Senators question White House on security clearances for Flynn and another Trump adviser

PUBLISHED : Saturday, 01 April, 2017, 7:40pm
UPDATED : Saturday, 01 April, 2017, 10:29pm

Four Democratic senators have charged in a series of letters that the appointment of Michael Flynn as Donald Trump’s national security adviser “might have jeopardised national security” and demanded information on why seemingly obvious red flags were overlooked in his vetting for the position.

The senators also questioned the granting of a

top secret security clearance to Sebastian Gorka, a former editor at the Breitbart website who is a senior adviser to Trump. The senators accused Gorka of not noting on his US citizenship application that he had belonged to a neo-Nazi group in his native Hungary.

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“Portions of the White House’s security clearance process have experienced breakdowns since the beginning of the new administration,” the four ­senators, all members of the Homeland Security Committee, wrote in a series of letters, which were addressed to Defence Secretary James Mattis,

FBI Director James Comey and Marcia Lee Kelly, director of management and administration at the White House.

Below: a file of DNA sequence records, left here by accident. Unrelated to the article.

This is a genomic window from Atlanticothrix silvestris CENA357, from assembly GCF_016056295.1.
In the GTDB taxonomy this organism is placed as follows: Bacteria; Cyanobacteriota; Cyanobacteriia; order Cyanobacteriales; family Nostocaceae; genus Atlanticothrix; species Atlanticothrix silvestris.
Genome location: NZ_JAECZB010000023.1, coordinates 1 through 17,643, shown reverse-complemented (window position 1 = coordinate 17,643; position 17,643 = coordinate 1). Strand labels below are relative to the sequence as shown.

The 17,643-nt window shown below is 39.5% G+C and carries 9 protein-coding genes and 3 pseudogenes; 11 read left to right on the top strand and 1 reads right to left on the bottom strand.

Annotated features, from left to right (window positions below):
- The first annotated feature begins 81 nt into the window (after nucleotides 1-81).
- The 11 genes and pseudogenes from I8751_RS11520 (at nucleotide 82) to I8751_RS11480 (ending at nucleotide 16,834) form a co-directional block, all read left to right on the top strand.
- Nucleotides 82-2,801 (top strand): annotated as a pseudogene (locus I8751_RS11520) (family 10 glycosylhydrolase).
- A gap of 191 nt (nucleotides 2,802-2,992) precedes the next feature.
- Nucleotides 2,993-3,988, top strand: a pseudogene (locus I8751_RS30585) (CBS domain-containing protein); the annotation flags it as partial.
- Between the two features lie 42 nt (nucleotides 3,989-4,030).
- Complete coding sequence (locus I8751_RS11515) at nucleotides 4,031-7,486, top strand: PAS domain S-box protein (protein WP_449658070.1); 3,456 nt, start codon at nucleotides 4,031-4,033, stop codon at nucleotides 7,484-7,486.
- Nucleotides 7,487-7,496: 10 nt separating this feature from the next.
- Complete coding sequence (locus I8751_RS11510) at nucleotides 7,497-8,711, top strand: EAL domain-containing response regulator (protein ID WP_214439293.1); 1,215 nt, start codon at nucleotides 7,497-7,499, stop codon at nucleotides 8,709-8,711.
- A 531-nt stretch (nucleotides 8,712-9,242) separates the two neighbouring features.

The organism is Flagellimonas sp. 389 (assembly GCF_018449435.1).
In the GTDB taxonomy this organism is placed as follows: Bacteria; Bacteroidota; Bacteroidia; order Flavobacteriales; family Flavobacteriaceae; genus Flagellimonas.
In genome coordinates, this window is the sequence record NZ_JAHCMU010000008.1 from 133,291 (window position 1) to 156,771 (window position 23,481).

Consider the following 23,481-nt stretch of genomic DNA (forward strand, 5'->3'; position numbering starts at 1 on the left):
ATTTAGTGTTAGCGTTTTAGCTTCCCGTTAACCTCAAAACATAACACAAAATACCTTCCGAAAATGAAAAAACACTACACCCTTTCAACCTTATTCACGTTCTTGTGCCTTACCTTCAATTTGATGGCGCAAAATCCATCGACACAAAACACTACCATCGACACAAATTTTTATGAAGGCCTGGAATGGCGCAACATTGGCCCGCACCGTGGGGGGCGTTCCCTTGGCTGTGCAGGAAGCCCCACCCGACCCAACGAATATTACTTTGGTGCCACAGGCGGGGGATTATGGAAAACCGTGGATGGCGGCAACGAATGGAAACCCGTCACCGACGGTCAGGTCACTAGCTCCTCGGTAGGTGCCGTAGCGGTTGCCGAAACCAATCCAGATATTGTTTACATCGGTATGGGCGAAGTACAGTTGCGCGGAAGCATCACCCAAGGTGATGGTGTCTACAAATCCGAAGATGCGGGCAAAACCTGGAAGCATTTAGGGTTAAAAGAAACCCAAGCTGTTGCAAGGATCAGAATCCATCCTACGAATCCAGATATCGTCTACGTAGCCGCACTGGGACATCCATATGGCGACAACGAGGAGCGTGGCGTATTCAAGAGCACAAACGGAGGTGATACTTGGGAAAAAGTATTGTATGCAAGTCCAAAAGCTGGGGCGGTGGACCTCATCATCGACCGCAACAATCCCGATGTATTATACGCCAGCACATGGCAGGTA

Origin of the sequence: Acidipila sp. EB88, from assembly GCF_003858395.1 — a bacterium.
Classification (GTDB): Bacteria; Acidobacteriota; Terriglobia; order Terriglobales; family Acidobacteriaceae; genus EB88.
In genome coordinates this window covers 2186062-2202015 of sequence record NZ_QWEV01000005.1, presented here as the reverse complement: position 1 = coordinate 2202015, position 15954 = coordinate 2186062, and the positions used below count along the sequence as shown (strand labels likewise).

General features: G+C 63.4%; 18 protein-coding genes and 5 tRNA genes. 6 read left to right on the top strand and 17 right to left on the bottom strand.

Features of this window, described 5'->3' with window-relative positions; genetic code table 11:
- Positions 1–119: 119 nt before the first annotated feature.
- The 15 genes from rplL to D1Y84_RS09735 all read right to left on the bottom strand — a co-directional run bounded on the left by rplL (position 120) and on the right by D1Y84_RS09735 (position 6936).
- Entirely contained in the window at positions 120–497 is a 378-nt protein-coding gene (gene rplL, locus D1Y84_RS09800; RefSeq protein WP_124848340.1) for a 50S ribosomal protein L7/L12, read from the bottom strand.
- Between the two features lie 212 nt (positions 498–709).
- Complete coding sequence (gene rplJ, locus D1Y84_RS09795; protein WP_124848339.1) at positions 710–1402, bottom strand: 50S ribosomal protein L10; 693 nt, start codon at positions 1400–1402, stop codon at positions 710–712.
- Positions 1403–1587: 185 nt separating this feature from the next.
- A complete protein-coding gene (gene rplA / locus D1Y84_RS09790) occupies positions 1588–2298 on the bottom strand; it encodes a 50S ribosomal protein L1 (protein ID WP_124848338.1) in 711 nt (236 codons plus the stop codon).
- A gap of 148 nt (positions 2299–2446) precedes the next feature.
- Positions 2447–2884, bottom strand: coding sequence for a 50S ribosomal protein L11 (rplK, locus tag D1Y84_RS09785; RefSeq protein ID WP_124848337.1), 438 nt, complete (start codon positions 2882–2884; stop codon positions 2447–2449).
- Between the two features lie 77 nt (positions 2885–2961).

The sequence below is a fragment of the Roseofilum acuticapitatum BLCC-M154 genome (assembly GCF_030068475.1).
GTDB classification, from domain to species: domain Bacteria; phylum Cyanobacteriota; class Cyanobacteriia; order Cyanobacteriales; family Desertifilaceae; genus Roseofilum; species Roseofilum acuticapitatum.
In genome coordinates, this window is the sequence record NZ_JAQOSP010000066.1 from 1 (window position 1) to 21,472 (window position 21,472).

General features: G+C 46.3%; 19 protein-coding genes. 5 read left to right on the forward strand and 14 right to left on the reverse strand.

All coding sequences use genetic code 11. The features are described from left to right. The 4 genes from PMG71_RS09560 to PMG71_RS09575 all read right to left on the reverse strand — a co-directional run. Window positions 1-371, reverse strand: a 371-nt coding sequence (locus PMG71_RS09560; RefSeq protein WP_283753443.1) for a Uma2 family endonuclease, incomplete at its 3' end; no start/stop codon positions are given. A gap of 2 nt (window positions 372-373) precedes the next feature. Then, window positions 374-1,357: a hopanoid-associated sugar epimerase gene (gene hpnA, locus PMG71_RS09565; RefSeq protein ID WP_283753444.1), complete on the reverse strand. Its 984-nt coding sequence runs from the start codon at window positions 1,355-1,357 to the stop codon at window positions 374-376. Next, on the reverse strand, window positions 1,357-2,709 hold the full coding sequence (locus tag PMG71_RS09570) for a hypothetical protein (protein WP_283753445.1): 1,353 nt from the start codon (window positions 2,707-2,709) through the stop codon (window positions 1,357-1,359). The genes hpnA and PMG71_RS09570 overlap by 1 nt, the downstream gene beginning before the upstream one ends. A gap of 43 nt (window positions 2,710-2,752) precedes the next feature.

The senator’s interest in how the Trump administration vetted its top advisers adds another layer to congressional investigations into a White House now enmeshed in at least three inquiries into whether Trump campaign advisers colluded with Russia to influence the results of last year’s election.

Flynn has offered to testify in those probes if he is granted immunity from prosecution, but neither the House and Senate intelligence committees nor the FBI – have indicated an interest accepting his offer.

Portions of the White House’s security clearance process have experienced breakdowns since the beginning of the new administration
Senators

A House intelligence committee spokesman said the subject of immunity did not come up in what he called “a preliminary discussion” with Flynn’s lawyer. The ranking Democrat on the committee, Adam Schiff, said that while Flynn’s suggestion of immunity was “a grave and momentous step” for a former national security adviser, granting it is probably premature in an investigation that “grows in severity and magnitude by the day”.

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Schiff noted, for example, that the House committee still has not received information from the FBI on whether Flynn had said in his background-check application that he had acted as a paid agent for Turkey last year, a declaration he belatedly made to the Justice Department on March 8, more than three weeks after he resigned. The four senators, Thomas Carper, Margaret Hassan, Claire McCaskill, and Jon Tester, expressed similar frustration at what they say is a lack of information to their questions about the vetting of top administration officials.

A letter sent in early March to the White House requesting details on Flynn’s security clearance process has not been answered.